BOZEMAN — Farmers and ranchers in Montana are often intimately aware of the dangers posed by noxious weeds, but the general public’s knowledge of invasive species has also increased due to education and outreach efforts over the past 25 years, according to a recent survey.
The survey follows up an initial survey done in 1994, which determined the level of public knowledge at the time in order to gauge education needs.
“The goal of that first survey was to gain insight into the level of knowledge that Montanans had about noxious weeds,” said Shantell Frame-Martin of the Montana Noxious Weed Education Campaign. “We found out that there wasn’t a whole lot of knowledge, so that was when the MNWEC was formed.”
The MNWEC, housed in the Department of Land Resources and Environmental Sciences at MSU, is a cooperative effort among state and federal entities and non-governmental organizations that seeks to educate Montanans about noxious weeds, encouraging them to participate in integrated weed management.
Since 1994, the MNWEC has used billboards, pamphlets, educational classes, newspaper articles, and radio and television advertisements to increase knowledge across the state. Recently, it has focused has been on key audiences like recreationists and hunters who spend a lot of time in Montana’s natural areas and may accidentally spread noxious weeds. They also developed educational materials for real estate professionals.
Noxious weeds infest nearly 8 million acres of Montana, said Frame-Martin, and something as simple as walking or driving through a patch of noxious weeds without washing shoes or vehicles afterward can spread the weeds to areas that haven’t yet been exposed. Of particular concern are medusahead and ventenata, invasive grasses that are detrimental to rangelands because they decrease the amount of forage available for livestock and wildlife.
More than 800 Montanans responded to the newest survey. Of those, nearly half reported they drive on dirt roads or across fields, 41% reported that they routinely go hiking or backpacking, 37% work outside or in fields, 24% fish and 17% hunt. All of those are outdoor activities that, without proper awareness, can spread noxious weeds.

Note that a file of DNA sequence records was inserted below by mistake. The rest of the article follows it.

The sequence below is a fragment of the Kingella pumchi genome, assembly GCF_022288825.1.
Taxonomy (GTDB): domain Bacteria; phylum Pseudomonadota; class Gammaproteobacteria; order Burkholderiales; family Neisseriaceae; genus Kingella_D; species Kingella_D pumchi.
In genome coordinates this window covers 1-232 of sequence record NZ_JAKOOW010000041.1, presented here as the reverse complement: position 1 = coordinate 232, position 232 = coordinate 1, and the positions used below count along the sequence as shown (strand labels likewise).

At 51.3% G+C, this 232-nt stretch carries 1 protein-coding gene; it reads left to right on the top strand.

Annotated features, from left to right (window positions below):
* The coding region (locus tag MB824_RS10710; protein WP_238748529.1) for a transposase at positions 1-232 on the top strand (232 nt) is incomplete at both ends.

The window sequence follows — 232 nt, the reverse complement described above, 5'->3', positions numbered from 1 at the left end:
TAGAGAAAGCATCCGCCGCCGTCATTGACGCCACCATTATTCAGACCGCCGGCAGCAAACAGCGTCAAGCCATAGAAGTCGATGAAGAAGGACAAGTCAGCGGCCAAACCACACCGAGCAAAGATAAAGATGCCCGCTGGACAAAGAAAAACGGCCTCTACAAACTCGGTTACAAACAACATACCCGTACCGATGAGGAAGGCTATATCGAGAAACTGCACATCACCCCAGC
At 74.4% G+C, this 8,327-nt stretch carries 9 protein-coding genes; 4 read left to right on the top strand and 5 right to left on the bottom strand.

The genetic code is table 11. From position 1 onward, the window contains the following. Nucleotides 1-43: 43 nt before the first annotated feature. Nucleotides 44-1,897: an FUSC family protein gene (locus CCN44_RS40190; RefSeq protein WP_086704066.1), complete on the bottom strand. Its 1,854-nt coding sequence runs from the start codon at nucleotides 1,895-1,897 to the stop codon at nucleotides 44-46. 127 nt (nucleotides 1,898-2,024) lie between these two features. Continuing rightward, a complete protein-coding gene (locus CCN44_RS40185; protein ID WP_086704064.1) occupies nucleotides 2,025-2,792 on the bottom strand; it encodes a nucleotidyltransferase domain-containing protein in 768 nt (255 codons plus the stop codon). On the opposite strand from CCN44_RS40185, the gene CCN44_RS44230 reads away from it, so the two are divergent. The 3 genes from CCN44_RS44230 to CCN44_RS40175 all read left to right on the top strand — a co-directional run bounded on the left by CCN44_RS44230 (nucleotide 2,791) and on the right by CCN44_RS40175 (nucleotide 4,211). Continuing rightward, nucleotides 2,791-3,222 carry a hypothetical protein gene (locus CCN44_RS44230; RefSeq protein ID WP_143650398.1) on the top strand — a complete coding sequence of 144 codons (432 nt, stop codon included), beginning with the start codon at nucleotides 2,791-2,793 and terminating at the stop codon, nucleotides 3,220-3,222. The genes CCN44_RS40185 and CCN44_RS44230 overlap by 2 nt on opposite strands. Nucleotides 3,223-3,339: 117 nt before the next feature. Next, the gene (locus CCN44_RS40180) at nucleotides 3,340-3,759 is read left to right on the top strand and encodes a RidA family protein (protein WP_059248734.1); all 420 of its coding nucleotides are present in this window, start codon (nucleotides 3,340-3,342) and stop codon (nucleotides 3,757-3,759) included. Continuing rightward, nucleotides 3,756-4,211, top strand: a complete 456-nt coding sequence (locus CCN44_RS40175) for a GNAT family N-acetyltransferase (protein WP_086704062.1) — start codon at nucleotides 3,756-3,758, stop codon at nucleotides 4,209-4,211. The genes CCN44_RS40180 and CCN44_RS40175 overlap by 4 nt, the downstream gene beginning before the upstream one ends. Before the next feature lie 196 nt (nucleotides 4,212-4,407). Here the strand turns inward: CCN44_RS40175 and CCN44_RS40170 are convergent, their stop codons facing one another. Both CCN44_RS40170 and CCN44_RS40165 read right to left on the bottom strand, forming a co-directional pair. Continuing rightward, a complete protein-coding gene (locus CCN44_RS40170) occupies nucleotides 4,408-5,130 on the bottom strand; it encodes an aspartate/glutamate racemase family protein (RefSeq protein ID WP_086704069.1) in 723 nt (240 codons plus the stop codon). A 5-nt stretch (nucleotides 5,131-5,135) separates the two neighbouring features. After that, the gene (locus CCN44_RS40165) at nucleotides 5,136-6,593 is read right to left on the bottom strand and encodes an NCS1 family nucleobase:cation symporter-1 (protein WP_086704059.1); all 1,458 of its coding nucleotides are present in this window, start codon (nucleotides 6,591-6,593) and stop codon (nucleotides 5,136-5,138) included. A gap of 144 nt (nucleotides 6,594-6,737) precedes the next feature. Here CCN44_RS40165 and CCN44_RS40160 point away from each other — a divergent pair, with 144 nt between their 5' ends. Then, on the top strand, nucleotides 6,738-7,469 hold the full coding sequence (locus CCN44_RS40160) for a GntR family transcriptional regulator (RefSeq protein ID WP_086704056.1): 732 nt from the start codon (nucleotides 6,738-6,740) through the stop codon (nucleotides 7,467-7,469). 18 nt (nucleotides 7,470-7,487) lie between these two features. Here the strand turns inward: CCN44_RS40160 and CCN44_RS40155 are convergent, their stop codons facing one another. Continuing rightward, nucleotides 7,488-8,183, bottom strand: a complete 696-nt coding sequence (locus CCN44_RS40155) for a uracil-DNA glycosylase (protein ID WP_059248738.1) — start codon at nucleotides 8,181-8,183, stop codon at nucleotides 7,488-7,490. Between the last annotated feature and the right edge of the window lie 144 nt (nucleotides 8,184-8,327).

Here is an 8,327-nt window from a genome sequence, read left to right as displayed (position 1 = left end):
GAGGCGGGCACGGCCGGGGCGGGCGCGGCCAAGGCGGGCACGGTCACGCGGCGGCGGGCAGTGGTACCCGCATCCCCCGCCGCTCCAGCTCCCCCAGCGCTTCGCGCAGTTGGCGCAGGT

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About half of respondents, 48%, said that they have “little to no” knowledge of noxious weeds. While it seems like a large proportion, it is an improvement over the 1994 survey, where 67% of respondents indicated they knew little or nothing about noxious weeds.
However, 73% of respondents were able to name at least one species of noxious weed, and at least 80% identified loss of wildlife habitat and biodiversity, increased wildland fire risk and loss of native plants as particularly concerning impacts of noxious weeds.
Nearly half of respondents said they do more now to prevent noxious weed spread than they did five years ago, which Frame-Martin said is encouraging. While all the numbers might not yet be where the researchers hoped, she said they are moving in the right direction. When it comes to environmental issues, educating people about the behaviors that contribute to the problem is critical, she said, and Montanans who know about noxious weeds are more likely to do their part to help stop the spread.
“The results that we gained are encouraging,” she added. “The trends in our data show that knowledge has increased.”
One of the less encouraging results from the survey for Frame-Martin was the trend of younger adults and female respondents tending to know less and show less interest in noxious weeds. But, she said, this finding will help the MNWEC adapt its educational efforts to engage those groups.
“Everybody has the capability and capacity to help stop noxious weeds,” Frame-Martin said. “We all love Montana, and we live here because of the great recreational opportunities. We need to protect those for future generations. Making sure that knowledge is out there and that everybody can do their part is essential.”
The 2019 survey was administered by Eric Raile of the Montana State University Human Ecology Learning and Problem Solving Lab; Jane Mangold of MSU Extension and the Department of Land Resources and Environmental Science in the College of Agriculture; and Frame-Martin. Both surveys were funded by the Montana Noxious Weed Trust Fund, which is overseen by the Montana Department of Agriculture.